Commercially, he outsold all of his contemporaries except Elvis.
“Before Elvis, Jerry Lee and Chuck Berry, there was Fats.” That’s what Greg Harris, Rock Hall President and CEO, said of Fats Domino, born Antoine Domino Jr. “His sweet voice, rolling boogie-woogie piano, and delightful charisma made him a top-selling artist, a worldwide rock star and an inaugural member of the Rock & Roll Hall of Fame.”
I think the Pitchfork headline is true: “A Rock’n’Roll Pioneer Too Often Overlooked.” He didn’t run hot, like Little Richard or the artists Harris mentioned. Fats was cool, in control.
“Fats Domino may not have been the most flamboyant rock and roller of the Fifties, but he was certainly the figure most rooted in the worlds of blues, rhythm & blues and the various strains of jazz that gave rise to rock and roll.”
Commercially, he outsold all of his contemporaries except Elvis. The Guardian noted that he “shaped the course of popular music over and over again.” In fact, “You could argue for the rest of your life about what constitutes the first rock’n’roll record… But Fats Domino’s 1949 single The Fat Man has a stronger claim than most.
The first time I ever heard Lady Madonna, I was not 100% sure it was by the Beatles. Indeed, Paul McCartney made it clear that he was trying to do Fats Domino. And Fats covered the song, which I have on some compilation album of black artists performing tracks by the Beatles. “Ain’t That a Shame was the first song John Lennon learned to play.”
Some declared Fats Domino dead during Katrina. He lived to laugh about it. “His grand piano was destroyed. Many of his two dozen gold records were carried away by floodwaters, NOLA.com reported. But he was okay.”
Listen to Fats Domino (piano, vocals; born February 26, 1928, died October 25, 2017):
Blueberry Hill on Austin City Limits
Ain’t That a Shame
Everybody’s Got Something To Hide Except Me And My Monkey
I will regularly be posting something called I’m Walking; it means, no time for blogging.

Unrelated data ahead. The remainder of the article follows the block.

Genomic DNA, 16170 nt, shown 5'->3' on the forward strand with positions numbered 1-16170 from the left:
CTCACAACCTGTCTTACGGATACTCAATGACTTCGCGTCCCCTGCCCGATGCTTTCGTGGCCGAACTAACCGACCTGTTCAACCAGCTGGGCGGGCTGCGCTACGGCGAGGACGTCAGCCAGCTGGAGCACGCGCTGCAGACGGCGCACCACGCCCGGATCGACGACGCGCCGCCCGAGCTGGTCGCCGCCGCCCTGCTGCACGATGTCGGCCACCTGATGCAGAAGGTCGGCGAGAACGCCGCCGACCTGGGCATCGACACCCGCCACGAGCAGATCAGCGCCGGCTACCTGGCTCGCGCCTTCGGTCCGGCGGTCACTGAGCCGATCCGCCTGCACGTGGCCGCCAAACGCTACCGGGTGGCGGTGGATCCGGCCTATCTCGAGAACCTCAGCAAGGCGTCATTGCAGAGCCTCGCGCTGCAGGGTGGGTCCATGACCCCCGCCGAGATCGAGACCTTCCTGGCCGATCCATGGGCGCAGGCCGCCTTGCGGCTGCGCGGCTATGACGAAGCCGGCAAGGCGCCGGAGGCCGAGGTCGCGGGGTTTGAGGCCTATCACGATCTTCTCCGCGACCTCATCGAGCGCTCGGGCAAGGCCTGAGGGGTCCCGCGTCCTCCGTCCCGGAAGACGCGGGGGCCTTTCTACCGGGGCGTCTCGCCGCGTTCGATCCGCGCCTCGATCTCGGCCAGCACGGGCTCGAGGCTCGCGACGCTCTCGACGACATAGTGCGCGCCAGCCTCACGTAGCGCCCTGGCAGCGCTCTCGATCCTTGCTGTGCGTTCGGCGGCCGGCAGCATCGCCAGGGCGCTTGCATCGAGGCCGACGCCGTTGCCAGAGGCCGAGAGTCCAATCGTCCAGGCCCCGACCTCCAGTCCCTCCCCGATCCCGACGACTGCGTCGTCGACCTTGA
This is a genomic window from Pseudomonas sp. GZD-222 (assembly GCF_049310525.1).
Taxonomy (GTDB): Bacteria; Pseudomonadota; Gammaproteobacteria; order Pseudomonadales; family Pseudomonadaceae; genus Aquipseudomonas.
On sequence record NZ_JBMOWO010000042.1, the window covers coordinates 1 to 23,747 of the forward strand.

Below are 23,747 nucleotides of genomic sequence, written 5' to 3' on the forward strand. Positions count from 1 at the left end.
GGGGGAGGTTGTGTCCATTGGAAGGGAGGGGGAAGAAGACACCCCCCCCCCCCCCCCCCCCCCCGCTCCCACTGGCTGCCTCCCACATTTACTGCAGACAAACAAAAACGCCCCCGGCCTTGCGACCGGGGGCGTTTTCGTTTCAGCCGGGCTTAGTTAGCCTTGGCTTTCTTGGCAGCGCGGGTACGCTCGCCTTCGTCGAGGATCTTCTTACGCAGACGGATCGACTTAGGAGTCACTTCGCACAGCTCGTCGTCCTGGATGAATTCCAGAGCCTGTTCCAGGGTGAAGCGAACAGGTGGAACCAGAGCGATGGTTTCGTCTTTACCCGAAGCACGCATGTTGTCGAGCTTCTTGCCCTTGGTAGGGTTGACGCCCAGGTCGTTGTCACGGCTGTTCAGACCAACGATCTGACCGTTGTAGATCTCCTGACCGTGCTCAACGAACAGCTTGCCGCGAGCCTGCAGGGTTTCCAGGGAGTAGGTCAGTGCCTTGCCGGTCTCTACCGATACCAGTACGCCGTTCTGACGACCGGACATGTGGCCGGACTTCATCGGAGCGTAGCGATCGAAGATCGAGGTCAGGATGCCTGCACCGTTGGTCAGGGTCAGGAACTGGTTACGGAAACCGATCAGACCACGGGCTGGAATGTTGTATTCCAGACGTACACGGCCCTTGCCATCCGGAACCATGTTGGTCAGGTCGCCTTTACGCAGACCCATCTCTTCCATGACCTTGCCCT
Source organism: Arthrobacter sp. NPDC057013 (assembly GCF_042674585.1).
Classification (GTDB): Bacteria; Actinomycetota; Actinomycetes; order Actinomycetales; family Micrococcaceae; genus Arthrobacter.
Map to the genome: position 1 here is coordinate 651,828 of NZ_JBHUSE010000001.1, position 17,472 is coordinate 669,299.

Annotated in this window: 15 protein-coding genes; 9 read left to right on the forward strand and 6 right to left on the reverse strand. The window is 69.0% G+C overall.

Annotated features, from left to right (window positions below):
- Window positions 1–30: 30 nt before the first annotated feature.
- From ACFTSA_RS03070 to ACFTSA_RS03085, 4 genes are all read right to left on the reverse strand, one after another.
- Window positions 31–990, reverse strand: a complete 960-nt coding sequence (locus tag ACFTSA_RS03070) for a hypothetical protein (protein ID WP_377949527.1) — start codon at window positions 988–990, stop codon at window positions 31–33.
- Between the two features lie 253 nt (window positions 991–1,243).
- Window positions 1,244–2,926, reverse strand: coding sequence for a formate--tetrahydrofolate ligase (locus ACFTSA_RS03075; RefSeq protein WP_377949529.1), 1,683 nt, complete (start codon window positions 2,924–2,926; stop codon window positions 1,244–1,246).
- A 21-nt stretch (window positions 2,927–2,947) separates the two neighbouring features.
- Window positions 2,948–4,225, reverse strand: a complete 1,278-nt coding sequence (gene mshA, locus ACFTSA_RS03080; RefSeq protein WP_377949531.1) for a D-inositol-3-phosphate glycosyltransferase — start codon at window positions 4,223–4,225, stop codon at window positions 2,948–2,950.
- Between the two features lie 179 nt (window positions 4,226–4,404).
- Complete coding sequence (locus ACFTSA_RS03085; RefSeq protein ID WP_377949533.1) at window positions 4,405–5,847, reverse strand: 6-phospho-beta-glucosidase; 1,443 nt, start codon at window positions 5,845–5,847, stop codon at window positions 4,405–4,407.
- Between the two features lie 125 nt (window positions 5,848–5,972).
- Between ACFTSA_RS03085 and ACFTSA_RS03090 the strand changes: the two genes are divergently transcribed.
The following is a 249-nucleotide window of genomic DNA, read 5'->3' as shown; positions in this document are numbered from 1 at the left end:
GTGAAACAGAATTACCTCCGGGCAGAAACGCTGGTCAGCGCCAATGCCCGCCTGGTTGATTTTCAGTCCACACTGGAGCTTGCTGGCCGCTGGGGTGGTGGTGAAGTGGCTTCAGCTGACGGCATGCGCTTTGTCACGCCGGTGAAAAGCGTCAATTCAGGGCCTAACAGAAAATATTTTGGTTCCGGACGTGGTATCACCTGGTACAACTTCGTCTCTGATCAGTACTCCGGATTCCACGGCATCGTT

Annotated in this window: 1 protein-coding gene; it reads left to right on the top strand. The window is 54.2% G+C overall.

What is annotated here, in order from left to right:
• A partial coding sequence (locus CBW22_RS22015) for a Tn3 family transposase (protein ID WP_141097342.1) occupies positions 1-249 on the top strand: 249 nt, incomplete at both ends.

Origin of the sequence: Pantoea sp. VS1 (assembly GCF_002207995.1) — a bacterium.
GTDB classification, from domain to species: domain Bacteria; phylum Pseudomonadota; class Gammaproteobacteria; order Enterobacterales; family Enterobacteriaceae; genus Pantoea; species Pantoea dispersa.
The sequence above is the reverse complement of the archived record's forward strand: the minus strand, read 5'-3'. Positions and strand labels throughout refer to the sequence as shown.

In some very specific ways, it has been a difficult year for me. One of my great joys was playing racquetball at the local YMCA. I did that from December 1982 until it closed at the end of April 2010. My racquetball buddies shifted to Siena College’s courts, and I tried that for a couple of weeks, but it proved to be untenable, schedule-wise. In any case, now that I’m taking the Daughter to school every weekday, it wouldn’t have worked out, even if I were still had the Y as an option.
Well, at least I have my bicycle. Well, I DID, until it was stolen from me about a month ago. I was less than six feet away when it happened, and I was so ENRAGED – I hate it when I’m enraged, not AT ALL a good place for me to be – that I’ve barely mentioned it. (It’s a maroon Trek hybrid that has been subsequently seen twice by friends, once at Lexington and Clinton, once behind the main library; it’s a very distinctive bike.)
So, in order to get ANY exercise, at least until we get the stationary bike fixed, I’ve taken to getting up and walking in the morning. Or walking to and/or from church. But walking takes more time than biking, and time is not fungible. The only time I have available is that hour between 5 and 6 a.m. when I usually blog.
Therefore, I will regularly be posting something called I’m Walking; it means, no time for blogging. But I won’t leave you folks TOTALLY bereft and will post a music video or two, at least initially about walking.
I’m Walkin – Fats Domino, a #4 hit in 1957, exactly where it charted the same year for Ricky Nelson.
Walking to New Orleans – Fats Domino, a #6 hit in 1960. Domino needed to be rescued in New Orleans after Hurricane Katrina in the summer of 2005.